ly terrified of its owner. “They still are,” he says, his eyes registering mild confusion. Epstein’s father, who is 93, still puts in a regular request for his son to cut his hair — but it’s highly doubtful the toothpaste is going back in the tube on that one. “Owning a music business has allowed me to look the way I want — which is essentially doing absolutely nothing to my appearance for the last 23 years,” Epstein declares. Although the future of music is impossible to envision, Epstein surmises that “an industry that built itself up around popular music will have to be stripped away before it can reinvent itself.” The conversation comes full circle and returns to the music of his adolescence. “People have a strong connection to the music they loved when they were young,” he says. “There was something genuinely special about the era of Dylan and Motown and the Beatles. “If you look at the film and literature of that period, it had a very fun, interesting, colorful, artistic and almost baroque quality. I sure miss that.” But Epstein’s appreciation of the past does not deflect from the present moment. “It seems like I was destined to become involved in music,” he says. “I’m constantly aware that I have this childlike sense of fun about it all — and that I’m lucky. “Having been a public school teacher, I know exactly how lucky I am.” September 23, 2011 ~ INTERMOUNTAIN JEWISH NEWS ~ L’Chaim-To Life • 29


Desire for beauty Art and words of Withold K.

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How an artist processes the Holocaust

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By CHRIS LEPPEK • Photos: Arlen Flax

he art of Witold K. has fascinated a great many people over the years, and mystified perhaps even more. They have seen in his creations the elements the artist has intentionally put there — diminutive and lostlooking human figures, enigmatic black holes both terrifying and beautiful, images vaguely reminiscent of the American Southwest or of Eastern Europe, muted earth tones and vivid rainbow hues. They have also very often seen, or felt, something less plainly evident — themselves. Witold himself, like any artist worth his salt, doesn’t suffer questions about what his paintings, sculptures, frescoes, photographs, stage sets, posters or album covers actually “mean.” “I am haunted by questions,” he once lectured art students at Seton Hall. “For me, true art is just one of them. If a painting is only an answer, it is not art; just an illustration.” Critics and commentators have compared his works to the fiction of Kafka. Others see the influence of Picasso, who once

taught Witold and painted a portrait of him. Many have speculated about how the events of Witold’s own life — the heartbreaking tragedies, dire frights, dramatic intrigues, artistic triumphs, eerie near-misses — have crept into his art. Witold says he doesn’t know the answer to that question himself. He once suggested that viewers regard his paintings as mirrors. “Think about yourself,” he said, “and forget the painter.” He said that at a lecture in 1978. Today, a few months away from his 80th birthday, he seems less enamored with such mysterious phrases, more comfortable with straightforward simplicity. On a simmering late July day in Denver, in the Cherry Creek house that serves both as his home and his gallery, Witold doesn’t duck or shy away when asked to define art. “Desire for beauty,” he says without pause. “That’s all. And everybody has that.” Please see WITHOLD On Page 32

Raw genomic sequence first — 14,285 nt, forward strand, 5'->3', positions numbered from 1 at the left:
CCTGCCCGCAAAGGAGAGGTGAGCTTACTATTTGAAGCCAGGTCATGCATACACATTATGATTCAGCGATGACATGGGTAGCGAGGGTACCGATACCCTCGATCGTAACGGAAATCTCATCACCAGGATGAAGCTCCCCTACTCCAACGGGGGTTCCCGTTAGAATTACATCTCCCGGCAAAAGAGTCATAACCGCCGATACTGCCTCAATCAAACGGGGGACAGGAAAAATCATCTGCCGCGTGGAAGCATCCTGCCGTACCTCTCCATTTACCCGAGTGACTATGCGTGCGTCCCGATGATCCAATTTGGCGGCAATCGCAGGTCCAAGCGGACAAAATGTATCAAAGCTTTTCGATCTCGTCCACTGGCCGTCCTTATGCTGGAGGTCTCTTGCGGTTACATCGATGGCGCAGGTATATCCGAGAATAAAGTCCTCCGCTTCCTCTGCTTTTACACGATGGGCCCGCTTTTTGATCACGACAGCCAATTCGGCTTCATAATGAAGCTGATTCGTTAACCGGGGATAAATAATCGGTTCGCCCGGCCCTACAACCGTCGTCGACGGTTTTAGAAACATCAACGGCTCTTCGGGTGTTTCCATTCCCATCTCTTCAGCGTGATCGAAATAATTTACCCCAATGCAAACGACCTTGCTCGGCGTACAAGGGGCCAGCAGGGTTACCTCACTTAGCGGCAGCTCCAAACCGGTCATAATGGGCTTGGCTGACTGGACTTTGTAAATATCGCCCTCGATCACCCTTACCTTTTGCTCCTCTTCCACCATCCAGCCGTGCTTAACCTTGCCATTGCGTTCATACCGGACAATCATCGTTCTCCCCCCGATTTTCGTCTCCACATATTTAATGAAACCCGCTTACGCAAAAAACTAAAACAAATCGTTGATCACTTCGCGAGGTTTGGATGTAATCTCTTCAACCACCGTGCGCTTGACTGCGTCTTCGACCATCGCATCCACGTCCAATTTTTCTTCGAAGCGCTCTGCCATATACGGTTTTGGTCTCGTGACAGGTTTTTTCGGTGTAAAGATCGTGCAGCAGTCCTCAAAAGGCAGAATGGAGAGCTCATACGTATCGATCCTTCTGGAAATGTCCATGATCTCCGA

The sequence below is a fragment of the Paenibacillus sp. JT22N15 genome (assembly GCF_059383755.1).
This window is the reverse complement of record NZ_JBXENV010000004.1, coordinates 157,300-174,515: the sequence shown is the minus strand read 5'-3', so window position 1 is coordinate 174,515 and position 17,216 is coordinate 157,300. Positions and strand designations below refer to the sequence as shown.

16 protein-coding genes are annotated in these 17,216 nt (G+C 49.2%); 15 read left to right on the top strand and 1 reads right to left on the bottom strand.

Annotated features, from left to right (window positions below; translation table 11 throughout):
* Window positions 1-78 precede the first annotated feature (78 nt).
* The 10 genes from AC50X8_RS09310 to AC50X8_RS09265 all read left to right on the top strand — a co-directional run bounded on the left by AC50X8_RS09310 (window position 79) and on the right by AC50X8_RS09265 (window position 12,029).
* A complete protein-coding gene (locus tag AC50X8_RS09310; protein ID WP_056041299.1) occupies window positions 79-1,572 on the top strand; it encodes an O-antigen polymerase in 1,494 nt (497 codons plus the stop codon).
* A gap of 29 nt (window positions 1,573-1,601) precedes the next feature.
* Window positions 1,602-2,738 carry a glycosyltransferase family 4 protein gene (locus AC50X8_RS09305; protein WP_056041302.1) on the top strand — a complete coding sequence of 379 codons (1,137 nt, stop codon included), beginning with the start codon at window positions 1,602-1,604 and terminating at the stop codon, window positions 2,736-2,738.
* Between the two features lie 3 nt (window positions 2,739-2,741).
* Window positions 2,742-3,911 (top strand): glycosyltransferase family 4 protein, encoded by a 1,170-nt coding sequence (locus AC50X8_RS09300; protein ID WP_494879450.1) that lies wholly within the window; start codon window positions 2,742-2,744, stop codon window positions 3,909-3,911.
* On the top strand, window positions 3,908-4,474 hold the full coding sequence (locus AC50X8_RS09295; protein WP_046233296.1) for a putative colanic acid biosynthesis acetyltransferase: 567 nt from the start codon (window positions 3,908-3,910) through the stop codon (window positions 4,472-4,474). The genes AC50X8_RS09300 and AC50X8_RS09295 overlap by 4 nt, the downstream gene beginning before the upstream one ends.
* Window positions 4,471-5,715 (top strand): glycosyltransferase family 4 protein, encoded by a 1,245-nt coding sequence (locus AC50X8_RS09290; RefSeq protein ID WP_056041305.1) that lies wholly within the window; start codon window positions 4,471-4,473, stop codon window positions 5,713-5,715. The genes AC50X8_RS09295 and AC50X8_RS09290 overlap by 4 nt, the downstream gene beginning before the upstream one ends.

September 23, 2011 ~ INTERMOUNTAIN JEWISH NEWS ~ L’Chaim-To Life • 31


WITHOLD from Page 31

W

itold K. (he shortened his surname from its original Polish version, Kaczanowski, decades ago) is an ardent advocate of beauty, even though his life has often encountered its opposite. His art, in fact — much like his life — seems to have largely been a delicate balancing act between beauty and horror, hope and sadness, fulfillment and loss. One of his first major creations — a striking and gigantic (3,672 square feet) ceiling fresco featuring the “little people” theme that became such an important part of his art — can be found in the cultural center of Oswiecim, the Polish town that sits adjacent to Auschwitz, the most prolific death camp of the Holocaust. The painting is a tribute to the victims of Auschwitz. It features human figures fading from the light of day into the darkness of night — a wordless and powerful testament to the Holocaust. It took Witold from 1959 to 1961 to complete the mural. This October, Oswiecim is planning to honor Witold on the 50th anniversary of its completion. He plans to attend the ceremony, coupled with a showing of his art, and personally see the results of the town’s exhaustive project to restore the painting to its original glory. His impending visit means a great deal to him, he says, and not just because it will give him a chance to visit his 14-year-old son Wit (who lives with his mother in nearby Cracow) and not just because “it’s appreciation, and appreciation makes me happy,” he says with a grin. The trip also represents a return to his homeland, Poland, and another opportunity to pay his respects to the victims of the Holocaust. Witold, born in Warsaw in 1932, was not himself a victim of the Holocaust. He is not even Jewish, but his proximity to the Holocaust and to Jews was very close. His father, a psychiatrist, managed Poland’s largest psychiatric hospital dur-

ing the Nazi occupation. He used the vast facility — an old Russian army fortress — to hide many Jews during the Holocaust. Witold, then a preteen boy, helped his father in that noble effort. Despite, or perhaps because of, his youth, Witold became active with a